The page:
This is a good ensorsement for Obama because it has the potential to make him a little more competitive in Missouri. Hillary has been leading in the polls here by a substantial margin.
There is no doubt that McCaskill has solid support in the State, despite a Republican Governor. She has particularly strong support in the urban Centers of St. Louis and Kansas City, both of which put her in the Senate in 2006.
The question is, will White voters in the State support Obama and will the Clinton's mythical support among Black voters wane enough for Obama to gain any ground?
McCaskill formally backs Obama
By STEVE KRASKE
The Kansas City Star
Sen. Claire McCaskill of Missouri on Sunday endorsed fellow Democratic Sen. Barack Obama for president, calling him a “once-a-generation leader.”
The nod from McCaskill capped a prosperous few days for Obama, who also received the backing of several other prominent Democrats in recent days.
Among them: Sen. John Kerry of Massachusetts, Sen. Ben Nelson of Nebraska and Arizona Gov. Janet Napolitano.
The backing comes at a critical time in the Democratic fight as Obama and Sen. Hillary Clinton battle for supremacy in the upcoming primary and caucus states of Nevada, South Carolina and Florida.
Elected in 2006, McCaskill was widely believed to favor Obama. The question was whether she would publicly announce her support before the Feb. 5 round of primaries in Missouri, New York, California and a host of other states.
Both U.S. senators in Missouri have now endorsed candidates. Republican Kit Bond backs former New York Mayor Rudy Giuliani. In Kansas, Sen. Sam Brownback has endorsed John McCain while fellow Republican Pat Roberts has not declared a preference.
In a conference call Sunday with reporters and Obama, McCaskill acknowledged the decision was difficult because of the historic first-woman nature of Clinton’s campaign. But she said Obama was a new-style leader whose freshness and smarts presented a rare opportunity for America.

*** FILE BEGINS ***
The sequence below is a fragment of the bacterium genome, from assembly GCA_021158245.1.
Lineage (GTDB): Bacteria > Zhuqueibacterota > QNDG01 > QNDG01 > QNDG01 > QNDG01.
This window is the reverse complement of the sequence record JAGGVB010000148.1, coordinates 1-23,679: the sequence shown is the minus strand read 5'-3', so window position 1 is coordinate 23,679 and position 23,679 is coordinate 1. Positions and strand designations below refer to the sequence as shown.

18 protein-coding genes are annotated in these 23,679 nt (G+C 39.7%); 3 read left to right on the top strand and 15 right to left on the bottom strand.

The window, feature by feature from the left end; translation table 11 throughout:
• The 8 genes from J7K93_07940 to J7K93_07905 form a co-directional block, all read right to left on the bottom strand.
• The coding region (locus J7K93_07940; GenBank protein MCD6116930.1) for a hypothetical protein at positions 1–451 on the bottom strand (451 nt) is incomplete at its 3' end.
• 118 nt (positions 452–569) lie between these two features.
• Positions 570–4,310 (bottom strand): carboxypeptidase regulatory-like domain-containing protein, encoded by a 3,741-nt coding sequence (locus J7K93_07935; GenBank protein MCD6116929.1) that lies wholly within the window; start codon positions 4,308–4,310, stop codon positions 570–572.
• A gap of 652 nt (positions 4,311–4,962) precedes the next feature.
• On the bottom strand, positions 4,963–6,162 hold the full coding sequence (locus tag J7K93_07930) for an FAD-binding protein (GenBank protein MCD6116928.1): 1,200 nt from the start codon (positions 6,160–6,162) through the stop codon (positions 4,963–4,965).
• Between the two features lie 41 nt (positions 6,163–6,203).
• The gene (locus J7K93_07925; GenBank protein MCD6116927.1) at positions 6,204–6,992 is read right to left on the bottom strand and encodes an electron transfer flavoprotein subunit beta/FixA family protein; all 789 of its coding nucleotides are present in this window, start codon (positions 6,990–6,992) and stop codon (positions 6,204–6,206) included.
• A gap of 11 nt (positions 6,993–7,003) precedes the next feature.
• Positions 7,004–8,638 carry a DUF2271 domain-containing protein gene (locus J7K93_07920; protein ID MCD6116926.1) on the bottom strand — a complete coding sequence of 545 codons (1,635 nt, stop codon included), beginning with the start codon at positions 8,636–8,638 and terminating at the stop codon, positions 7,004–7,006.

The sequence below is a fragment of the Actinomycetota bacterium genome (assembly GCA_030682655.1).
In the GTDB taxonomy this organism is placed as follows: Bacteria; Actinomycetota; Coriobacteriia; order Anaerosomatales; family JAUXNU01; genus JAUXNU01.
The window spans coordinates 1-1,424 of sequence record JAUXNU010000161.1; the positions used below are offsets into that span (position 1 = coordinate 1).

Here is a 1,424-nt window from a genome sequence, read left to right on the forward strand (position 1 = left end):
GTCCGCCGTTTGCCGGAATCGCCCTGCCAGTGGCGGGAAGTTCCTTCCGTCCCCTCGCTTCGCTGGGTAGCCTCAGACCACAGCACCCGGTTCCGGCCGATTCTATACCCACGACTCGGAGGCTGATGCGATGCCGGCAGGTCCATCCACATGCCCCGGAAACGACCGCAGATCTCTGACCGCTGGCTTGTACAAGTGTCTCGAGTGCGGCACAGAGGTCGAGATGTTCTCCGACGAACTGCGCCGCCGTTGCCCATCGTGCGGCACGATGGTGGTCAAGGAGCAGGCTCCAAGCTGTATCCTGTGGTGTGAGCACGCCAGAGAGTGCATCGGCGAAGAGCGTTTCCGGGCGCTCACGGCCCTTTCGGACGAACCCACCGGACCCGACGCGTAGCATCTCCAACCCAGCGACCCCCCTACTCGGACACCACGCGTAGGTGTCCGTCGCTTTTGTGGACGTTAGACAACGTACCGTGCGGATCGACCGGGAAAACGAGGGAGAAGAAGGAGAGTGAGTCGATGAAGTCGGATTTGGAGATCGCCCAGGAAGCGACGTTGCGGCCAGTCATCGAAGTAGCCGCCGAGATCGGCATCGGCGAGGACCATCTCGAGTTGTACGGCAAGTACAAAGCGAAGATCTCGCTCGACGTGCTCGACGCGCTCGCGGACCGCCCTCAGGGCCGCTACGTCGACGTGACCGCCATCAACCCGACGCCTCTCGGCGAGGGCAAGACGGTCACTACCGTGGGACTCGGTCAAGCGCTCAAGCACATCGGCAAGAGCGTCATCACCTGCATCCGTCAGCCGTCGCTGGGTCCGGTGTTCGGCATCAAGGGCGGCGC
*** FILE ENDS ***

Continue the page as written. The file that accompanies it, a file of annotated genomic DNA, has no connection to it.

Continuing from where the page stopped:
He is, she said, “a gift,” a man unafraid to pursue new ways.
“I honestly believe that only once a generation a leader comes along who has that particular gift,” McCaskill said. “It will be a terrible disappointment to our country if we didn’t grab this opportunity right now.”
Referring to Obama’s stump speech reference to Martin Luther King Jr. who coined the phrase “the fierce urgency of now,” McCaskill added that she feels the same need to rush. “I feel it in my bones,” she said. “I get the fierce urgency of now.”
Obama and McCaskill have worked on several issues together, including support for military veterans.
Obama campaigned for McCaskill in Kansas City and St. Louis during her nip-and-tuck 2006 Senate race against Republican incumbent Jim Talent.
McCaskill said she realized early on that Washington was broken and saw in Obama a leader who could help fix it.
Waiting for four or eight years would be a mistake for Obama; McCaskill said the delay could rob Obama of the bold approach he advocates.
McCaskill said she didn’t expect to have a formal title or role in the campaign, but pledged to stump the state on his behalf.